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  1. #1
    batmura is offline Junior Member
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    Default No time expression = perfect tense?

    Grammatically speaking, are we supposed to form each sentence without a certain time expression in present perfect tense?

    Example:

    1) Surprise! I have bought two tickets to the theatre so that we can go together.

    If that is the only correct way of putting it then why is the following sentence incorrect?

    2) Surprise! I bought two tickets to the theatre so that we can/could go there.

    Is that ddue to the "surprise!" word indicating immediate past? Also, if the second sentence is correct, should the clause after the "so that" part be in present or past. I'm thinking "could" would be better.

    Any thoughts?

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    Default Re: No time expression = perfect tense?

    Quote Originally Posted by batmura
    Grammatically speaking, are we supposed to form each sentence without a certain time expression in present perfect tense?
    No, but the opposite is true: if a clause includes a definite time expression, we cannot use the present perfect.

    The present perfect really talks about the present, not the past. It is relatively unimportant when the action happened, the important thing is that the action has some effect on the present:

    "I have bought some tickets" ... and so we can go to the theatre.

    But I can use the past simple without a time expression:

    "I bought some tickets" is a simple statement about the past. Whether I still have the tickets or not is not important.

  3. #3
    batmura is offline Junior Member
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    Default Re: No time expression = perfect tense?

    Quote Originally Posted by rewboss
    "I bought some tickets" is a simple statement about the past. Whether I still have the tickets or not is not important.
    In this case, saying:

    "I bought two tickets so that we could go to the theatre" is correct?

    What about the "surprise!" part at the beginning of the sentence though? Does the mean there's no way this sentence can be past?

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    Default Re: No time expression = perfect tense?

    Hi, batmura,
    Sure, this exclamation shows you must use the Pr.Perfect, because the information that follows is both new and important.

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    Default Re: No time expression = perfect tense?

    Well, it's a good indicator, but don't rely on it.

    "I wanted to buy some tickets, but they'd sold the last two yesterday."
    "Surprise! That was me!"

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    Default Re: No time expression = perfect tense?

    Sorry for being picky, rewboss, why they'd sold? It was yesterday, so they sold.
    We could surely say even
    Surprise! You're going to Paris with us!
    But if it's abt smth that has recently happened it's the Pr.Perfect.

  7. #7
    batmura is offline Junior Member
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    Default Re: No time expression = perfect tense?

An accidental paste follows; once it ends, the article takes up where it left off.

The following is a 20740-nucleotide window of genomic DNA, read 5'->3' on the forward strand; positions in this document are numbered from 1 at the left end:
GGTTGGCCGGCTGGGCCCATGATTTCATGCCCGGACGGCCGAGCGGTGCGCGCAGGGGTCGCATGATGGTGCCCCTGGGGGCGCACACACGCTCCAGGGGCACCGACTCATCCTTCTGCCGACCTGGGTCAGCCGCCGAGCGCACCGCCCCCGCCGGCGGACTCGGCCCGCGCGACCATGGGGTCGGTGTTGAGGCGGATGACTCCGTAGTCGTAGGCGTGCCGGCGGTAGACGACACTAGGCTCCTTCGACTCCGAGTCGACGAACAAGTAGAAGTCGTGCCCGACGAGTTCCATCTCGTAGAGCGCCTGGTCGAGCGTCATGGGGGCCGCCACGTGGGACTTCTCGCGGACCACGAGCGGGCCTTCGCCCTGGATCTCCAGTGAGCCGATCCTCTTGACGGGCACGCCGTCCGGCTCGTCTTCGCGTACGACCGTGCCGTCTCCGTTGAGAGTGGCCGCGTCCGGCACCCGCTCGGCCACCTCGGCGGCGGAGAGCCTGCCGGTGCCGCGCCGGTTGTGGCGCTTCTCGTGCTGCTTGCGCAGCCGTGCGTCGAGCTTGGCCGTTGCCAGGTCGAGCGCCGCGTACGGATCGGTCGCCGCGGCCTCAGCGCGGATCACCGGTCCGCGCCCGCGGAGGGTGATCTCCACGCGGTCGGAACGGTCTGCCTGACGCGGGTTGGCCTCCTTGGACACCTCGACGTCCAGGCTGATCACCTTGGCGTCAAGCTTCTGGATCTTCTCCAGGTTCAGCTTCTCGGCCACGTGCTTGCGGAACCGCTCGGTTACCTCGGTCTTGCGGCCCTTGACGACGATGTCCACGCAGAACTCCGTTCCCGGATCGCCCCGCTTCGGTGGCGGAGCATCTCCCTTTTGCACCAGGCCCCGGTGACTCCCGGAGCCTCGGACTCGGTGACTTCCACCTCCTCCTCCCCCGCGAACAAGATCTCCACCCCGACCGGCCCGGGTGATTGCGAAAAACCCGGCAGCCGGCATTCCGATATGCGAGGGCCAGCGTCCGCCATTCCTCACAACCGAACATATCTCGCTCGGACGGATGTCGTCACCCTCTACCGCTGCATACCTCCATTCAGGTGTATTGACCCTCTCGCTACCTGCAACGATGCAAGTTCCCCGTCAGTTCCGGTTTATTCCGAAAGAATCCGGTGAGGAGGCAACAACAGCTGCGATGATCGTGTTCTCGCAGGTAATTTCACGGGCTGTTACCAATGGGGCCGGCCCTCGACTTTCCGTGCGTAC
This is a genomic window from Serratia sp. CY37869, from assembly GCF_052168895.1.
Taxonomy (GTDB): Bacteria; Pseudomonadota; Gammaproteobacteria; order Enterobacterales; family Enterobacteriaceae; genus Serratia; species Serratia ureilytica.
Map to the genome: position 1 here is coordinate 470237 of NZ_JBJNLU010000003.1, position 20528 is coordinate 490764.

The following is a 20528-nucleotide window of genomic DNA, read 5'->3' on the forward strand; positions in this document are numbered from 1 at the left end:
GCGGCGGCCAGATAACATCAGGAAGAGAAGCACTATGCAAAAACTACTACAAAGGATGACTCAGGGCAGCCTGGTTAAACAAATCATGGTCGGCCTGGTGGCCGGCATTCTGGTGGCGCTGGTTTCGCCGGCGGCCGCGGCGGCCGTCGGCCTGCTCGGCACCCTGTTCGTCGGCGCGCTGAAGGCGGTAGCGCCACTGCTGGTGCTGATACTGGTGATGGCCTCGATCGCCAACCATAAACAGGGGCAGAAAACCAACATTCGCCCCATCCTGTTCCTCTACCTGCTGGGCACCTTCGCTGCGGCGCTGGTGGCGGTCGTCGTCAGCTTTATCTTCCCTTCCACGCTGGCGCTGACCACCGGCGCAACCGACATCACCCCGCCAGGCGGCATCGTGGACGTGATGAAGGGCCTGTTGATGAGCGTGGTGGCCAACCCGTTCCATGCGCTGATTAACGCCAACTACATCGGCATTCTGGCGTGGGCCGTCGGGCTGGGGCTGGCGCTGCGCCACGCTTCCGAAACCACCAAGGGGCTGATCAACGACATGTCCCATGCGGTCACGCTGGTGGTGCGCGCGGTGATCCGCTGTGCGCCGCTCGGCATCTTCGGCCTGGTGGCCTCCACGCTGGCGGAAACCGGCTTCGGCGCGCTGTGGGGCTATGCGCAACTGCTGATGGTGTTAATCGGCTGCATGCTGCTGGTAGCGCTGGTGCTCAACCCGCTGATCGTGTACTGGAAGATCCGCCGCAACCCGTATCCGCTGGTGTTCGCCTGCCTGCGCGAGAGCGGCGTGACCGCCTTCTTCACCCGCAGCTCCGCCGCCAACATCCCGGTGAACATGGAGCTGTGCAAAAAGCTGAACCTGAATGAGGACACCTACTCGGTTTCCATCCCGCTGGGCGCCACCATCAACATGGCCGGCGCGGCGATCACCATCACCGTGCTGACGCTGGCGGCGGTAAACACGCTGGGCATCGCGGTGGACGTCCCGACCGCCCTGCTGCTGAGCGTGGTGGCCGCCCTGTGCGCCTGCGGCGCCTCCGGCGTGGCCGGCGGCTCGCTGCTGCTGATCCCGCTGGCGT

Quote Originally Posted by Humble
    Sorry for being picky, rewboss, why they'd sold
    Actually it should read they'd sold, since the tickets were sold before I went there to buy them. There are two actions, one of which happened earlier. Therefore, the usage of past perfect is correct.

    I still need to know why the following sentence is incorrect:

    "I bought two tickets [no time expression] so that we can/could go to the theatre."

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    Default Re: No time expression = perfect tense?

    Sorry, I still think the Past Perfect doesn't work with yesterday .
    Have a good Sunday!

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    Default Re: No time expression = perfect tense?

    The past perfect can be used with expressions of time. It indicates a state of affairs that was current at a time in the past, but is not necessarily current now. Although in that sentence, the past simple is probably more elegant, it is true.

    "I bought two tickets, so we can go to the theatre." That sentence is perfectly fine. There is, however, a slight change of emphasis from the current state of affairs to the past action itself. For example:

    "I hear you bought the last ticket. I'm really sad about that: I wanted to go so much."
    "Actually, I bought the last two tickets, so I can take you with me."

    Here, the emphasis is on the fact that it was two tickets I bought, not just one.

    Sometimes, the choice of tense is more style than anything else:

    "I bought two tickets, so we can go to the theatre."
    "I've bought two tickets, so we can go to the theatre."

    Here, the meaning is almost exactly the same, to the extent that it hardly matters which tense you choose. In cases like this, Americans tend to use the past simple, while British speakers usually prefer the present perfect.

    As I said before: You can use either tense without a definite time expression. But if the clause includes (or implies) a definite time in the past, you cannot use the present perfect.

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    Default Re: No time expression = perfect tense?

    perfect tenses DEFINITELY do not work with time expressions....

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